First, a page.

For many mobile EU citizens – erasmus students, seasonal workers, as well as many happy holidaygoers – the plans in 2020 were thwarted by the new coronavirus pandemic. Mobility within the EU, as we have become accustomed to, has disappeared virtually overnight. We talked to MEPs about what awaits us in this area after 2020.
For many, mobility in the EU is a secondary issue and I partly agree with them. At a time when most of us are facing increased insecurity in life and additional stress due to the epidemic and all the associated problems, we find some things just less important, remote. When we cannot “travel” even between municipalities, European mobility seems to us to be something that can wait. But for many, especially young people, EU mobility has become a way of life as well as a way of survival.
The standard as we enjoyed it before the outbreak of the pandemic was certainly not something that went without saying, and certainly not something we’d had since forever. It began to emerge on the brink of World War II, with the integration of the most developed European countries into something that is today the European Union. In addition to preventing the outbreak of a new war between the peoples of Europe, the first link was primarily of an economic nature – based on the free movement of capital, goods and workers.
Decades of careful development have followed, which are still ongoing and fulfilling its fundamental mission of ensuring peace and economic development in Europe. The European Union as we know it today was established in 1992, when the Maastricht Treaty also introduced EU citizenship. The foundations of the connection were transformed into the free movement of capital, goods and people – in the common market. Slovenia joined the Union in 2004 and the rest is history.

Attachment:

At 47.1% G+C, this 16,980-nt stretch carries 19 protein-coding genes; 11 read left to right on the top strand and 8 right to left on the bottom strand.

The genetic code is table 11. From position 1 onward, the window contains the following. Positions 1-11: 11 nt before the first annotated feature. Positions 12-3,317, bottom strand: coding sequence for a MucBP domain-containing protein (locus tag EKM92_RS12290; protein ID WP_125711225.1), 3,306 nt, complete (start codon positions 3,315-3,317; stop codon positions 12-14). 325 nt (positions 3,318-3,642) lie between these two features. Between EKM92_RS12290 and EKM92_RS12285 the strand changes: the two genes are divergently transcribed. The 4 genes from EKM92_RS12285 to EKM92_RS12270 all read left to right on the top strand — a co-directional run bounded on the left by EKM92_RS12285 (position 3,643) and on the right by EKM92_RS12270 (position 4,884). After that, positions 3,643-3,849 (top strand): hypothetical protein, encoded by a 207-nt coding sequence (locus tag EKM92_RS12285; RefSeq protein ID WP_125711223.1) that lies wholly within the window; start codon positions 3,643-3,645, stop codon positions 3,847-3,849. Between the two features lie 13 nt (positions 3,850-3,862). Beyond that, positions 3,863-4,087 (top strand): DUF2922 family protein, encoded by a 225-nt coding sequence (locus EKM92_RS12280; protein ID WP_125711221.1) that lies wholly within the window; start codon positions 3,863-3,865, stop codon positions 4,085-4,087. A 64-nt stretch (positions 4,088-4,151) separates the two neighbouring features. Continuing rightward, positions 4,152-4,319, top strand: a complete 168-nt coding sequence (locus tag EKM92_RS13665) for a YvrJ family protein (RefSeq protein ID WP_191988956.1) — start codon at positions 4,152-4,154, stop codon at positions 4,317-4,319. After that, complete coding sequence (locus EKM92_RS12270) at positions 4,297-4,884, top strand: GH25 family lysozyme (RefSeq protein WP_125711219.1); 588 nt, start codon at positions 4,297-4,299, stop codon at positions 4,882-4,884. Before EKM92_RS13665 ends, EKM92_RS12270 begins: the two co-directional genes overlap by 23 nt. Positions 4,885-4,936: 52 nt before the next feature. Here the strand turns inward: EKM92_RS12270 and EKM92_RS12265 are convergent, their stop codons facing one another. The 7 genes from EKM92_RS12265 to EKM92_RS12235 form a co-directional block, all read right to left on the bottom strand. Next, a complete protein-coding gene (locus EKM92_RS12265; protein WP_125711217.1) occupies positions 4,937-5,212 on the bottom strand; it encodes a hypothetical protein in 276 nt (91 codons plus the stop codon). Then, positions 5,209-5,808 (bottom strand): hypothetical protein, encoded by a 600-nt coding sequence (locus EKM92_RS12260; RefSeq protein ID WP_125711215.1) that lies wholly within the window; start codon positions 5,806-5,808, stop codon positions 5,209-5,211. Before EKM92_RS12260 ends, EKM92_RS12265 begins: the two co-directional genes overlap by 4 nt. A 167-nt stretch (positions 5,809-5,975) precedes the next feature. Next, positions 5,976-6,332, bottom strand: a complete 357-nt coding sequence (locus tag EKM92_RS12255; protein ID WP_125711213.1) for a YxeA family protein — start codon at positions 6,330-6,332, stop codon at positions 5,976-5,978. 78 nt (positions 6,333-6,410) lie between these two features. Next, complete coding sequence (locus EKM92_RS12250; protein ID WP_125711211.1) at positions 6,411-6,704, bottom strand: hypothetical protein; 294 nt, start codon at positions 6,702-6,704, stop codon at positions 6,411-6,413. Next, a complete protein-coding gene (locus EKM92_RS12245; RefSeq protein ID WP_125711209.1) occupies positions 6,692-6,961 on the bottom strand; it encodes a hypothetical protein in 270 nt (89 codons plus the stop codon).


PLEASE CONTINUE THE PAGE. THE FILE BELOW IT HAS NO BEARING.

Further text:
In addition to the free movement of EU citizens throughout the territory of all Member States, we have also been given many European programs designed to promote international mobility. One of these is the Erasmus program, which promotes the exchange of knowledge and people in the field of formal education and youth work. Since the Bologna reform at the EU level unified higher education with a system of credit points, at least one semester of study exchange abroad has become almost a standard for Slovenian (and other) students and an indispensable experience.
A one-year mission of volunteering in another EU Member State after graduation is also a widespread practice among young Europeans. In recent years, the EU has also started offering young people subsidized business internships with organizations outside their home country. Many youth organizations have been involved in international exchange and training programs, a kind of summer school for youth workers. All these programs are aimed at strengthening European citizenship, which is more than just a formal status, but a form of coexistence and civic identity based on solidarity, cultural diversity, mutual respect and intercultural dialogue.
As EU citizens, we also have certain universal civil rights within the Member States, guaranteed by EU law and exercised by national law. Probably the best known are European health insurance and free data roaming via a domestic operator anywhere in the EU. Less well known, for example, is the right of mobile EU citizens to participate in European elections in any Member State and, under certain conditions, local ones, we have collected in the Catalogue of rights of mobile EU citizens on the EUYOU website.
With the proposal of this project, we responded to the public tender of the European Commission in April 2019, which approved it for funding in September 2019. The purpose of the project was to inform 22,000 mobile EU citizens living in Slovenia about their rights and to organize local events for them, implemented by youth centers from all over Slovenia under the auspices of the MaMa Network.